Welcome to the Freevolution

The Freevolution is happening now as free and open source software methodology is being brought to the design of the physical world.

People are creating freely redistributeable information about past, present and future manufacturing processes, materials, and products. They openly discuss and detail manufacturing procedures and other related procedural knowledge needed for building and maintaining sustainable communities. People are using the internet are realizing Buckminster Fuller's vision of a Comprehensive Anticipatory Design Science.

This web site is intended to discuss this ongoing freevolution and help make it happen in a peaceful way. This central web site is also intended to serve as a testbed for prototypes that collect, organize, and present related sustainable design information; ultimately those prototypes may become distributed design tools.

The freevolution’s short-term benefits will include technology education, historical education, collaboration, sustainable technology development, public science literacy, and knowledge democratization. One of the freevolution’s ultimate long-term benefits will be to support the design and creation of sustainable earth and space settlements, especially an O'Neill or Bernal style space habitat that can duplicate itself using only asteroidal ore and sunlight.

Three forces – individual creativity, social collaboration, and technological tools – are joining to create a synergistic effort stronger than any of these forces could produce alone. The internet is producing an effect somewhat like that described in the short story "The Skills of Xanadu" by Theodore Sturgeon to encourage freedom for people to design their own life support systems to meet their own unique needs and desires. James P. Hogan's writings, such as in his novel Voyage from Yesteryear, are also another touchstone as they depict what might be possible to achieve if people work together in freedom and optimism to create a society where everyone by choice is a productive contributor to society, and no one needs to work as a part-time slave. As Hogan suggests, in such a "Star Trek" like society, those who consume without ever trying to be productive might just be considered mentally ill, and out of charity would simply be allowed to take whatever physical or informational goods they need for free even if they were forever unable or unwilling to give society anything in return. In a gift economy like the freevolution fosters, people who only take without giving will be the pitied paupers, no matter how much stuff they accumulate; wealth instead will come from a sense of self-worth and peer recognition through making contributions (however idiosyncratic) to society.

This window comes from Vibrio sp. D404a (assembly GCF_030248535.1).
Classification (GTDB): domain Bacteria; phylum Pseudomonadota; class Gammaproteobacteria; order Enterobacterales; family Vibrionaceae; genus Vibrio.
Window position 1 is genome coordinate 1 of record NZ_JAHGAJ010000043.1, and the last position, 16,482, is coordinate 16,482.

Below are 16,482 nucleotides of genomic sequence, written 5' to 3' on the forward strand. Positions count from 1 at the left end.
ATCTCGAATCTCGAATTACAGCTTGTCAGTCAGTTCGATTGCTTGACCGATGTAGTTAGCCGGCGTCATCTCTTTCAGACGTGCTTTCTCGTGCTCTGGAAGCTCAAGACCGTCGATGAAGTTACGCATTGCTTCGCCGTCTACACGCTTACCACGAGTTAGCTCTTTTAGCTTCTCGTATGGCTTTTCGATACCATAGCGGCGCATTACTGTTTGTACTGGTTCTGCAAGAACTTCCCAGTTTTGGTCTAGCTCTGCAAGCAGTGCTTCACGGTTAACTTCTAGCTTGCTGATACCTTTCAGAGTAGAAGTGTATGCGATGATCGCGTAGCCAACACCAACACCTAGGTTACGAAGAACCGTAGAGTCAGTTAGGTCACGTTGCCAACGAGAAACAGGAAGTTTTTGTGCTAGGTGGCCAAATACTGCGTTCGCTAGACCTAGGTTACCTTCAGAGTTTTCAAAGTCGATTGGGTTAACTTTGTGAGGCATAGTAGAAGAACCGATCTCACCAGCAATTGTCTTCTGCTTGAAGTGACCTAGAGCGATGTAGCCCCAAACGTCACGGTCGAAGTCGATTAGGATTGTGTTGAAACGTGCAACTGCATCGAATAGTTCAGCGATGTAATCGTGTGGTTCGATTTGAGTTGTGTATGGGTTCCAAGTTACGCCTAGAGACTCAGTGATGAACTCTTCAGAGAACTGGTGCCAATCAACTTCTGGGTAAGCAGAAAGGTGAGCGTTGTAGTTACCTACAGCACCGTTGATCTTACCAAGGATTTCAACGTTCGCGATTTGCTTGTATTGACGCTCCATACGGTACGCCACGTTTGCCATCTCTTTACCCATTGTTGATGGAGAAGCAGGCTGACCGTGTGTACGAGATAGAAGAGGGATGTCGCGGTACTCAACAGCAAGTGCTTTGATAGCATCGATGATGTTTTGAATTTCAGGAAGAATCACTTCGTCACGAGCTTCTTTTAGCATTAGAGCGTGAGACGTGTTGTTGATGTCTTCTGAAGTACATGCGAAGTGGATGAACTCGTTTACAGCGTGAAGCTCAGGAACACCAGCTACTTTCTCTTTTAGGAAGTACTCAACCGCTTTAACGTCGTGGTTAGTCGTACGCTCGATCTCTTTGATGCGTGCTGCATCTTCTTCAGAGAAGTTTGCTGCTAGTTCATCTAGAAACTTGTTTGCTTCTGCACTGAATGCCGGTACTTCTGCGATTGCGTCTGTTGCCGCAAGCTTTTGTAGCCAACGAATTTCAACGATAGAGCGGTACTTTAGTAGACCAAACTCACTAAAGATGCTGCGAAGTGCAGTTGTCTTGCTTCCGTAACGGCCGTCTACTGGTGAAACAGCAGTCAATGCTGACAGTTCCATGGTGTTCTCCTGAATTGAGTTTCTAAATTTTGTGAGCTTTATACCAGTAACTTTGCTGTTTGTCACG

A common license is in some ways like a constitution for a development community. Unless otherwise noted, all copyrighted work here is covered by the General Public License (the GPL version two or optionally later), and all contributors agree that to the best of their knowledge they can and do provide sufficient rights for their contributions for be included here irrevokably under the GPL. Note that contributors retain other rights to their own work and so may still negotiate proprietary licenses with others for their own specific contributions should they wish to do so. By use of these online services, all contributors agree to this Acceptable Use Policy.

Created by pdfernhout at kurtz-fernhout.com
Last modified 2005-03-25 11:21 AM